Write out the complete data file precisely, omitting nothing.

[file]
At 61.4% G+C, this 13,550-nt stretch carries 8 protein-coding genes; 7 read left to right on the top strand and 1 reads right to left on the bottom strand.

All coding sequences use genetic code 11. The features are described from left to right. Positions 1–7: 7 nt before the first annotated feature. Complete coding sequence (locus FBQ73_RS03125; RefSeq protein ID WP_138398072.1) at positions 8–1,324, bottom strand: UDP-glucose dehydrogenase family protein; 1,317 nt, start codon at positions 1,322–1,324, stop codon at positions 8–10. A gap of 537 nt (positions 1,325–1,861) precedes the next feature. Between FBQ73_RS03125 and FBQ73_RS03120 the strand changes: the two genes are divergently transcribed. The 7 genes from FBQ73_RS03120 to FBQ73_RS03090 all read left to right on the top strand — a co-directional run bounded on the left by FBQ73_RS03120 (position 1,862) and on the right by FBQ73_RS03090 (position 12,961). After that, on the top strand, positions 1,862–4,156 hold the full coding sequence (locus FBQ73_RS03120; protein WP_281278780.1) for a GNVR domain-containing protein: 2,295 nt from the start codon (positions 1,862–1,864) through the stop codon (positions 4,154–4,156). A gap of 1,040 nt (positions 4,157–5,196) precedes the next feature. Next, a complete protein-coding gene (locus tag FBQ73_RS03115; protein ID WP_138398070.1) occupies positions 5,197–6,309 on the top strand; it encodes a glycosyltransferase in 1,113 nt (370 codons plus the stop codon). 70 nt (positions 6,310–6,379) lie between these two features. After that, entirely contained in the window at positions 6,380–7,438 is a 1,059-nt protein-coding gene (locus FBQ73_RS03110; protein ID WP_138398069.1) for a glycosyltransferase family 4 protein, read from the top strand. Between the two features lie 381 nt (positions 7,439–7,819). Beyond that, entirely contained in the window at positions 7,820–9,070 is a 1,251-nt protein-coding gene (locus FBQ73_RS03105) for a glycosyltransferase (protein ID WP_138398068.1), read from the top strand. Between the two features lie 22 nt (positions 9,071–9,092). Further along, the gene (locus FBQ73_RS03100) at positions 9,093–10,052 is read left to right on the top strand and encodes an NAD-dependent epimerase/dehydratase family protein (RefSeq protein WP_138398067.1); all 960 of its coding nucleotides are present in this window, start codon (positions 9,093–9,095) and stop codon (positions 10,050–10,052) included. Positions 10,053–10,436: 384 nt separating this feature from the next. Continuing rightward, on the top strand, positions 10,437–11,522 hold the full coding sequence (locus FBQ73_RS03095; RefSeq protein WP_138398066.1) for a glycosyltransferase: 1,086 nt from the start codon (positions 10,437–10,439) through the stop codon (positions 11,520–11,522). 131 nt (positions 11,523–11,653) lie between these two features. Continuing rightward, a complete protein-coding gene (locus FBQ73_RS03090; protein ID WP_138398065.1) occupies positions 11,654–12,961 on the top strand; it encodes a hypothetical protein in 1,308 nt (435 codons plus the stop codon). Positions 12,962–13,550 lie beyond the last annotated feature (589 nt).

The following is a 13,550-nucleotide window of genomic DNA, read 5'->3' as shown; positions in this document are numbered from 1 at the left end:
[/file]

At 61.4% G+C, this 13,550-nt stretch carries 8 protein-coding genes; 7 read left to right on the top strand and 1 reads right to left on the bottom strand.

All coding sequences use genetic code 11. The features are described from left to right. Positions 1–7: 7 nt before the first annotated feature. Complete coding sequence (locus FBQ73_RS03125; RefSeq protein ID WP_138398072.1) at positions 8–1,324, bottom strand: UDP-glucose dehydrogenase family protein; 1,317 nt, start codon at positions 1,322–1,324, stop codon at positions 8–10. A gap of 537 nt (positions 1,325–1,861) precedes the next feature. Between FBQ73_RS03125 and FBQ73_RS03120 the strand changes: the two genes are divergently transcribed. The 7 genes from FBQ73_RS03120 to FBQ73_RS03090 all read left to right on the top strand — a co-directional run bounded on the left by FBQ73_RS03120 (position 1,862) and on the right by FBQ73_RS03090 (position 12,961). After that, on the top strand, positions 1,862–4,156 hold the full coding sequence (locus FBQ73_RS03120; protein WP_281278780.1) for a GNVR domain-containing protein: 2,295 nt from the start codon (positions 1,862–1,864) through the stop codon (positions 4,154–4,156). A gap of 1,040 nt (positions 4,157–5,196) precedes the next feature. Next, a complete protein-coding gene (locus tag FBQ73_RS03115; protein ID WP_138398070.1) occupies positions 5,197–6,309 on the top strand; it encodes a glycosyltransferase in 1,113 nt (370 codons plus the stop codon). 70 nt (positions 6,310–6,379) lie between these two features. After that, entirely contained in the window at positions 6,380–7,438 is a 1,059-nt protein-coding gene (locus FBQ73_RS03110; protein ID WP_138398069.1) for a glycosyltransferase family 4 protein, read from the top strand. Between the two features lie 381 nt (positions 7,439–7,819). Beyond that, entirely contained in the window at positions 7,820–9,070 is a 1,251-nt protein-coding gene (locus FBQ73_RS03105) for a glycosyltransferase (protein ID WP_138398068.1), read from the top strand. Between the two features lie 22 nt (positions 9,071–9,092). Further along, the gene (locus FBQ73_RS03100) at positions 9,093–10,052 is read left to right on the top strand and encodes an NAD-dependent epimerase/dehydratase family protein (RefSeq protein WP_138398067.1); all 960 of its coding nucleotides are present in this window, start codon (positions 9,093–9,095) and stop codon (positions 10,050–10,052) included. Positions 10,053–10,436: 384 nt separating this feature from the next. Continuing rightward, on the top strand, positions 10,437–11,522 hold the full coding sequence (locus FBQ73_RS03095; RefSeq protein WP_138398066.1) for a glycosyltransferase: 1,086 nt from the start codon (positions 10,437–10,439) through the stop codon (positions 11,520–11,522). 131 nt (positions 11,523–11,653) lie between these two features. Continuing rightward, a complete protein-coding gene (locus FBQ73_RS03090; protein ID WP_138398065.1) occupies positions 11,654–12,961 on the top strand; it encodes a hypothetical protein in 1,308 nt (435 codons plus the stop codon). Positions 12,962–13,550 lie beyond the last annotated feature (589 nt).

The following is a 13,550-nucleotide window of genomic DNA, read 5'->3' as shown; positions in this document are numbered from 1 at the left end: